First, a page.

The last thing I had said to anyone before they shut down the office for the day was "I am definitely going to take a nap." And so I did; I got home, duly set the noisemakers (fan for white noise, KOCU-FM for classical music) and clambered into bed.
When I awoke, I was on the upper floor of an overly large, but not very good, hotel. My room was next to last on the west end; however, it, like several rooms, appeared to be boarded up. Various neighbors came and went, though none of them seemed to be familiar, and none of them recognized me. (I did briefly get a glance inside the door I thought to be mine, and saw a shortish woman in a dark-brown bob and a blue T-shirt.) And some of the passers-by were actively hostile; a Biff Tannen type, presumably a resident, took exception to the fact that I, presumably a nonresident, was occupying a space in the hallway furniture (a few chairs, and what looked like a transplanted diner booth. I understood maybe every third word; this wasn't quite English, but it seemed close enough, and I know hostile when I hear it. Finally a large, burly fellow with a badge of some sort told Biff to cool his jets lest he risk some fate I didn't comprehend. Biff backed off, and I began exploring the place.
I could see the lobby, and if this were a hotel, it wore no stars; it probably owed two or three stars. The name "HEARST" appeared on a couple of otherwise blank panels, though this clearly didn't look like any Hearst property I'd ever heard of. Maybe this was Bizarro World San Simeon. I trudged my way to the far end of the hallway, where I was stopped by another person, less burly but comparably badged. Said person rolled up my right pant leg, evidently didn't find what was supposed to be found, and locked me into a machine vaguely reminiscent of those blood-pressure booths at the drug store. About two minutes later, I had some sort of tattoo.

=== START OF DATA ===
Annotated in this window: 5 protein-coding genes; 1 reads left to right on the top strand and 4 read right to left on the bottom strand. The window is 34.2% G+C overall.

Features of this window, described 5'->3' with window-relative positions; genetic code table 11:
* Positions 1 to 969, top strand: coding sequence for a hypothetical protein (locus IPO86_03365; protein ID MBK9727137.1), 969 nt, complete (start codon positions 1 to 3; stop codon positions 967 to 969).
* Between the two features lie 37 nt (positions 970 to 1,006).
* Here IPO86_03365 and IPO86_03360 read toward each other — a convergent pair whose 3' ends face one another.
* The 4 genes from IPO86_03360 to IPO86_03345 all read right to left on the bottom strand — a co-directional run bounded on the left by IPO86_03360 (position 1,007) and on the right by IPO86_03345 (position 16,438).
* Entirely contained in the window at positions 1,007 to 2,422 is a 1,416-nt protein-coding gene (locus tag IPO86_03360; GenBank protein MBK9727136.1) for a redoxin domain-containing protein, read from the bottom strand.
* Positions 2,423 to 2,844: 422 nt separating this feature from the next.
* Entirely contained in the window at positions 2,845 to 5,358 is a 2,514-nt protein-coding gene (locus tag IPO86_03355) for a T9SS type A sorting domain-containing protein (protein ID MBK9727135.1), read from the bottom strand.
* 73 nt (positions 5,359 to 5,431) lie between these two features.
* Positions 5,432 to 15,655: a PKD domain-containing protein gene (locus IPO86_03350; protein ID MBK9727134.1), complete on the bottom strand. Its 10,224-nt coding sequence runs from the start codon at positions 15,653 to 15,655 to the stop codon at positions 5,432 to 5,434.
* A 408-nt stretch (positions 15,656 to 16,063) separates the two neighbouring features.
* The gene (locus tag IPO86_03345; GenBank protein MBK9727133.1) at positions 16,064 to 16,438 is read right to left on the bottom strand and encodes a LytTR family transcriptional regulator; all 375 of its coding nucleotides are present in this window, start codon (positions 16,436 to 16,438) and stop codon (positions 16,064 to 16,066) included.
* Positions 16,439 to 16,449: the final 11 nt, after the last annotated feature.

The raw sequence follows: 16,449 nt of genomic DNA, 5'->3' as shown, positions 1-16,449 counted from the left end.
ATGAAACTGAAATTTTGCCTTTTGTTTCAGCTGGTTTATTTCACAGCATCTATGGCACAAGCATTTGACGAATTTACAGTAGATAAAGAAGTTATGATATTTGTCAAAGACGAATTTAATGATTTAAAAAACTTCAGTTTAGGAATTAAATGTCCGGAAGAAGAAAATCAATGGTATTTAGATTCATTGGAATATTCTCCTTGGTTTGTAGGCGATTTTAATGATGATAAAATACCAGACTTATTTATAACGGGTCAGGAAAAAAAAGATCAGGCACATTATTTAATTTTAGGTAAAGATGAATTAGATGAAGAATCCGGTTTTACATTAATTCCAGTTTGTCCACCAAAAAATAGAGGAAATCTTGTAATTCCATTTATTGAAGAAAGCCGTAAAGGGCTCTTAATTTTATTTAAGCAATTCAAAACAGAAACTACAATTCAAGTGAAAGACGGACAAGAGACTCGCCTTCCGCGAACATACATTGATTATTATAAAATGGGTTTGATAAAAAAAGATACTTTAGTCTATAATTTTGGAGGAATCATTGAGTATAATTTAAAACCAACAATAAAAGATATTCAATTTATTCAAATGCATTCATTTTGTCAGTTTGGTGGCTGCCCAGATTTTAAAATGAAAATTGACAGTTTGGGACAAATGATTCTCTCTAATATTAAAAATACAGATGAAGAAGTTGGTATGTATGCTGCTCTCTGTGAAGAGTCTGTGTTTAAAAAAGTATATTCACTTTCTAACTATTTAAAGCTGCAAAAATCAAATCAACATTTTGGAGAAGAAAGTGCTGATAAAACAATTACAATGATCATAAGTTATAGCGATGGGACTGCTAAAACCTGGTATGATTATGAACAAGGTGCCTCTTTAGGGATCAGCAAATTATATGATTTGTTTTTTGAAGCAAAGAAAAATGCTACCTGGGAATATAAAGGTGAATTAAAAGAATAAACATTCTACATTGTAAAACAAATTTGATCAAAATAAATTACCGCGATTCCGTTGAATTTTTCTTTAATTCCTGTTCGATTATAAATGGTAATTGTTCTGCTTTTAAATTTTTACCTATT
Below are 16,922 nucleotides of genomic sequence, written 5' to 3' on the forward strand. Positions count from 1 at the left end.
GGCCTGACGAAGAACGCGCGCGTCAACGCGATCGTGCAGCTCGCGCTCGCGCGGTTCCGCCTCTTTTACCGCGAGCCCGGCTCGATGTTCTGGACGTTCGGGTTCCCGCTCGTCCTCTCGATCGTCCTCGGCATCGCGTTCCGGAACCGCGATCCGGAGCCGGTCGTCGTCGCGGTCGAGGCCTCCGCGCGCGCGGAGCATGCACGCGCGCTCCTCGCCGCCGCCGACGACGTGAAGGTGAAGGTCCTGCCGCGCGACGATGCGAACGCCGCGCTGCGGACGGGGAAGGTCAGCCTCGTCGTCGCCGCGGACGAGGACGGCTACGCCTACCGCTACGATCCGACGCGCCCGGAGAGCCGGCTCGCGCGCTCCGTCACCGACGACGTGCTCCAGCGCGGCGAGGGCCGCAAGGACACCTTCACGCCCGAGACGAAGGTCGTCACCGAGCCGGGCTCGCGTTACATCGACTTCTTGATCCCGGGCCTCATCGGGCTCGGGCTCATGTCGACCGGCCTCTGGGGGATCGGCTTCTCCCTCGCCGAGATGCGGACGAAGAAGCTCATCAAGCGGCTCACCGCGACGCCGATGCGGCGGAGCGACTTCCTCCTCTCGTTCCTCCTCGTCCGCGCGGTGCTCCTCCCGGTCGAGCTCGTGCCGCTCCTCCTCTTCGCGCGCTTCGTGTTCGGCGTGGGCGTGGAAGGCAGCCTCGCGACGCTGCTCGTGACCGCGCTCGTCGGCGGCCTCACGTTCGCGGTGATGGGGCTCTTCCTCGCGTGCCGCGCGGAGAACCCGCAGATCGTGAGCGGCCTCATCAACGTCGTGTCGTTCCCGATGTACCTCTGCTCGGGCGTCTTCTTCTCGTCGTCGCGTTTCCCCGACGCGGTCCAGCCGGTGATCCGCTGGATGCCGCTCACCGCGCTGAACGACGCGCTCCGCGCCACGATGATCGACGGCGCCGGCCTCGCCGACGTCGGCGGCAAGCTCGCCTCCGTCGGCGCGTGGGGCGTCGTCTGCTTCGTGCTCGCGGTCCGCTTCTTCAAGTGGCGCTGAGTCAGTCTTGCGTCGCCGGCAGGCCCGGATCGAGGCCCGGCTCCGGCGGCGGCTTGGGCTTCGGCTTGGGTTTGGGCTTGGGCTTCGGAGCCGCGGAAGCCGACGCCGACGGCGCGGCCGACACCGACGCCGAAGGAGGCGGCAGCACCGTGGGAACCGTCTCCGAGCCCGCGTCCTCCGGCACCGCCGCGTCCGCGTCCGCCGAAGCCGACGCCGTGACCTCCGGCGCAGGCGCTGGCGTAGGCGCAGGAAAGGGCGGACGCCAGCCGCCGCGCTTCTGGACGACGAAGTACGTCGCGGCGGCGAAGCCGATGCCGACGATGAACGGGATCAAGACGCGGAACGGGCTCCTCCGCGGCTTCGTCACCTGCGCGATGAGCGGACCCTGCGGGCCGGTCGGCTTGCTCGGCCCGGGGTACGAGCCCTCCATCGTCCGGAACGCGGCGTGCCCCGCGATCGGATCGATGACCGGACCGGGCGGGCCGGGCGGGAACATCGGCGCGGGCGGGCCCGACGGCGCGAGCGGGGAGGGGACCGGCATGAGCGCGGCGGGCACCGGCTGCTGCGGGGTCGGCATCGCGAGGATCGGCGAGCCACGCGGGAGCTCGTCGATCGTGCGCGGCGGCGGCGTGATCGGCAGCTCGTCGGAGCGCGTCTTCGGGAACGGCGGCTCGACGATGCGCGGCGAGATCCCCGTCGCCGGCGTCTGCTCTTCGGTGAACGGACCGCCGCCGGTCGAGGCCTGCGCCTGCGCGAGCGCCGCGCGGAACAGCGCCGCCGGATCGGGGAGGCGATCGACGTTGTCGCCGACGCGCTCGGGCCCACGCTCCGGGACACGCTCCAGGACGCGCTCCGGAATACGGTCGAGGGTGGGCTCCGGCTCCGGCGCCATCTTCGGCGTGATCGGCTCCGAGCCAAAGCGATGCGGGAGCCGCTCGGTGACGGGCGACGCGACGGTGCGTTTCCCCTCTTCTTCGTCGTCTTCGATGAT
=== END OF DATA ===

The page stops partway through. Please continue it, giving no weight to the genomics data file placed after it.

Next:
"May I proceed now?" I asked, having no idea if I were being understood. A grunt or three told me I wasn't going anywhere, and I was sent back down the hallway, where someone had left an air mattress for me. Good, I thought, and I managed to get horizontal for twenty or thirty seconds before I broke out into a nosebleed of considerable velocity.
Someone nurse-like came along and waved what I assumed was a medical tricorder at my face, stopping the bleeding. She bade me follow her, and we went through the door at the end of the west hallway and came out in much nicer surroundings. A gentleman of average height and above-average swarth whose name, I decided, simply had to be Raoul, greeted me: "Welcome," he said quite plainly. "You will be wanting one of these." He handed me a little plastic gizmo, which I assumed to be a Universal Translator. Awful lot of Star Trek-ish stuff, wherever the hell this was. "You will learn more tomorrow." And that was it from Raoul, except for a brief discussion, with whom I do not know, out in the hallway. I did make out this much: "Tomorrow we go to Stage Two."
Like hell we will, motherfucker, I thought, and leapt from the balcony.
They'd apparently thought of everything. I landed somewhere unexpectedly soft, within ten feet of an old Toyota Hi-Lux truck in Frosting White. With a manual transmission. And the keys in it.
Can I still drive a stick? It appears I can. I managed to get up a very steep hill, took a left, and heard a voice in the distance: "Operations beginning. One... two..."
I woke up somewhere around two point eight. Wherever I'd been, I didn't like it much.
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